Internet Connection Sharing does not work. Not for me whilst trying to get two machines running with Windows 2000, anyway. There should have been no problem, as our cable modem is a USB device rather than taking up an Ethernet port — simply a case of getting fifteen metres of Cat5e crossover cable, running it between the two machines and following some simple instructions, right? Like hell.
I don't blame the instructions. Windows is a fickle beast at the best of times, though I find far fewer problems with 2000 than previous versions. Microsoft did at least think far enough ahead to modern homes having multiple PCs and some form of sharing of always-on connections being required.
So... there had to be alternatives to ICS? Yes, but fairly well-hidden ones. Several years ago most were commercial, such as the WinGate one mentioned in many tutorials written back then, but there are now a few free-for-home-use and free-as-in-beer options. 602LAN SUITE was ruled out immediately for being a bloated 30Mb download. AnalogX Proxy was downloaded and tried, but it's designed for situations where other networking between machines has already been set up. FreeProxy by Handcrafted Software is just the right balance of simplicity and features, routing HTTP, POP, NNTP, SOCKS and other common protocols. It's also nice and easy to lock down behind the firewall already on my system and to a specific machine.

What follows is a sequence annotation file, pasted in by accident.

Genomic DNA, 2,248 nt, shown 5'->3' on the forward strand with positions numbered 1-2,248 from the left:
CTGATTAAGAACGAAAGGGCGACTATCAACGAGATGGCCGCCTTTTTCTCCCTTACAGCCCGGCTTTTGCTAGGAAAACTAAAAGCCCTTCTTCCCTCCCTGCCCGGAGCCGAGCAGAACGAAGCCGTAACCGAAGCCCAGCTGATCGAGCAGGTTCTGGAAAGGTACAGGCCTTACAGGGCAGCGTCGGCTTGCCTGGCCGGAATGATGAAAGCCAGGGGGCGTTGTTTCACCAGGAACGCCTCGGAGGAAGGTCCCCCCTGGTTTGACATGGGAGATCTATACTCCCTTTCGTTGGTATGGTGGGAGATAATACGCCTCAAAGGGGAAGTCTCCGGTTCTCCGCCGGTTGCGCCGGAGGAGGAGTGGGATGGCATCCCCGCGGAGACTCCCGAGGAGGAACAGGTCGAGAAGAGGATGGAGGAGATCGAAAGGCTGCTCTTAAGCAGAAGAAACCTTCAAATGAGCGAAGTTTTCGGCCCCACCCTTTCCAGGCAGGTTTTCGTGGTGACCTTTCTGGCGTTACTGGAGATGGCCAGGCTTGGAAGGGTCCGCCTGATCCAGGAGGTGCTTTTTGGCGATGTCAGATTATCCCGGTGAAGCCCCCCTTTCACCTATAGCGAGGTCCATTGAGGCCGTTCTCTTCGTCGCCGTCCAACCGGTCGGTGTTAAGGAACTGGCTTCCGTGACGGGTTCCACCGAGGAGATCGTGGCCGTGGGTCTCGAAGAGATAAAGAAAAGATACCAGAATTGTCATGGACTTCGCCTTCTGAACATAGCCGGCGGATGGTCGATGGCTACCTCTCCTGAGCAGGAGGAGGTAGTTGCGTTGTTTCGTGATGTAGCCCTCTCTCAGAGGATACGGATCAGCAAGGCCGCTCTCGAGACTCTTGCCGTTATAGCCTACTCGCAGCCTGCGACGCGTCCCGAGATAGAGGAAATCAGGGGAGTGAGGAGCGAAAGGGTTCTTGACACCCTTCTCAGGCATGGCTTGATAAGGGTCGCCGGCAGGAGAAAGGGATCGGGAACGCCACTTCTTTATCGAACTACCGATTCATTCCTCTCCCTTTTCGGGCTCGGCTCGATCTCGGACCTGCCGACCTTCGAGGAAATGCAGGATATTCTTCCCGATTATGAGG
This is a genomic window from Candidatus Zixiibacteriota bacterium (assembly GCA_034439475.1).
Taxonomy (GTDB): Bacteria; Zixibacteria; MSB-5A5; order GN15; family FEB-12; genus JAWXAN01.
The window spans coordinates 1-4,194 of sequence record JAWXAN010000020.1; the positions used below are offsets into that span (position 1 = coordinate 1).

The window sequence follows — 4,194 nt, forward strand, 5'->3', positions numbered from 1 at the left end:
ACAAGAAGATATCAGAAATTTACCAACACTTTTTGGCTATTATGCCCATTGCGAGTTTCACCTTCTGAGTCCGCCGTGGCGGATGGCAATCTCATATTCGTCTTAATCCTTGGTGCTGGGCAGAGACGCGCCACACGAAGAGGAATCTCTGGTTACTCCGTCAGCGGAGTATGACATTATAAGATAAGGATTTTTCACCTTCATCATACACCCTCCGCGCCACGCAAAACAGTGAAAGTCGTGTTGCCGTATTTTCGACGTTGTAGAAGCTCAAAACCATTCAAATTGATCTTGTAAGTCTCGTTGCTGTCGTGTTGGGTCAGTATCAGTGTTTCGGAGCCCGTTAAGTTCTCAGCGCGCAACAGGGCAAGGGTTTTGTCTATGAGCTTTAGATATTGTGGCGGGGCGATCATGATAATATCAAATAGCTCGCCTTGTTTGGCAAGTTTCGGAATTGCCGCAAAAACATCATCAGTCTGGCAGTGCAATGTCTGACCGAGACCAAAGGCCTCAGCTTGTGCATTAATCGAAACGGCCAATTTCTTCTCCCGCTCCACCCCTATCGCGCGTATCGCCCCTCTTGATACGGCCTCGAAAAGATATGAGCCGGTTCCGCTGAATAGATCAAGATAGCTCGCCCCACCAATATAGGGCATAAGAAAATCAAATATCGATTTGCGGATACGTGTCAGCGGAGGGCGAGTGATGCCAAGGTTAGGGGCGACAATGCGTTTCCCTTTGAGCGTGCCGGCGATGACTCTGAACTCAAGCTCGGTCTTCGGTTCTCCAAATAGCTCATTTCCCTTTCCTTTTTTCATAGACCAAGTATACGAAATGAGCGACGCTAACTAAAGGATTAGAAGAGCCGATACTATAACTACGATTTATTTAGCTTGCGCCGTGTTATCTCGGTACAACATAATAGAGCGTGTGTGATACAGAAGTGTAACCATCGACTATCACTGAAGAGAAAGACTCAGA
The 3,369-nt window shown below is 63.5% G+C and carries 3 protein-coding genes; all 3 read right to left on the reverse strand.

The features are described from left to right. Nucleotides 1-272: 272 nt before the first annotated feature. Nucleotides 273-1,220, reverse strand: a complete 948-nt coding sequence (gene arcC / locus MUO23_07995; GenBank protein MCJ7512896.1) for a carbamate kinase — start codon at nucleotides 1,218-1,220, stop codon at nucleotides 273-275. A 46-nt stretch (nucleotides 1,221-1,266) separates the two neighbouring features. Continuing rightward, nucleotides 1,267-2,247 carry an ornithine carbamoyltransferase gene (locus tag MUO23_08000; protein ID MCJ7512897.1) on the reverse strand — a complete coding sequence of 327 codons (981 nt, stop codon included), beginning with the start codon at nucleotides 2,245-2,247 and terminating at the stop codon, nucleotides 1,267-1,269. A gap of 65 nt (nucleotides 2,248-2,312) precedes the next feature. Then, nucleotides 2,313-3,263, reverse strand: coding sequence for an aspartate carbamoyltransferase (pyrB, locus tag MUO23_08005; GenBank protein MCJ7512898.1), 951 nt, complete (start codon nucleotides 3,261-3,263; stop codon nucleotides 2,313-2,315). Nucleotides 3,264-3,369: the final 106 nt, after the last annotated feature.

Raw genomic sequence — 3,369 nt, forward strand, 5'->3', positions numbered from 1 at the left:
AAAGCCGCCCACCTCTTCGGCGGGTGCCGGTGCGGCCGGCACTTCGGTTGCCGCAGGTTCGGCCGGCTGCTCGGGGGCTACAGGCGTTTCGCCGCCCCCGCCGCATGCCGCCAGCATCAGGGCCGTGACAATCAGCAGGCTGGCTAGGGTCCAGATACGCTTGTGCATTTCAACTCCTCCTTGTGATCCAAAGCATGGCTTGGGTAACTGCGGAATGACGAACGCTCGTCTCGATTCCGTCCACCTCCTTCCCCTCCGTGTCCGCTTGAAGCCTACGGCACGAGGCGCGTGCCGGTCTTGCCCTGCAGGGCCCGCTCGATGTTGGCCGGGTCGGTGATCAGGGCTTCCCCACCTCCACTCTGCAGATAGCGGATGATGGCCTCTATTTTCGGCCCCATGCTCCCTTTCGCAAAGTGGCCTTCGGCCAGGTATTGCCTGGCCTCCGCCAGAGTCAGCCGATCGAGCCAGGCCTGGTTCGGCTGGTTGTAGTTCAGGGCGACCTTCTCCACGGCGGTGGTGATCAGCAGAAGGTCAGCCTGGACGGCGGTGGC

There are hardware alternatives, of course, that don't require a host PC to be switched on and running a proxy for client machines, but this is very easy for the average home user to set up in situations where one machine is mostly used for net access but you want the option of connecting others without moving a cable modem, roll of cable, etc. around and don't want to fork out ~£50 for a hardware router that will work with USB devices and see infrequent use. Ten metres of cable shouldn't cost you more than about five quid including delivery.
Obvious caveats are that each machine needs a network card or onboard LAN and you need to remember to get crossover cable to link the machines; it's wired differently to the Cat5 stuff you'd use for linking into a proper network.
In other, unrelated news, Microsoft has announced that security holes will go unpatched for a month if you're a home or business user. Not that they usually give any evidence of giving a toss about security or stability unless it attracts sufficient negative publicity, but now it's official:
Under a plan to take effect later this year, Microsoft will give the U.S. Air Force versions of software "patches" to fix serious security vulnerabilities up to a month before they are available to others
Wonder who that'll piss off more?
I owe people email. Figured I should try to come up with ideas and examples first. :)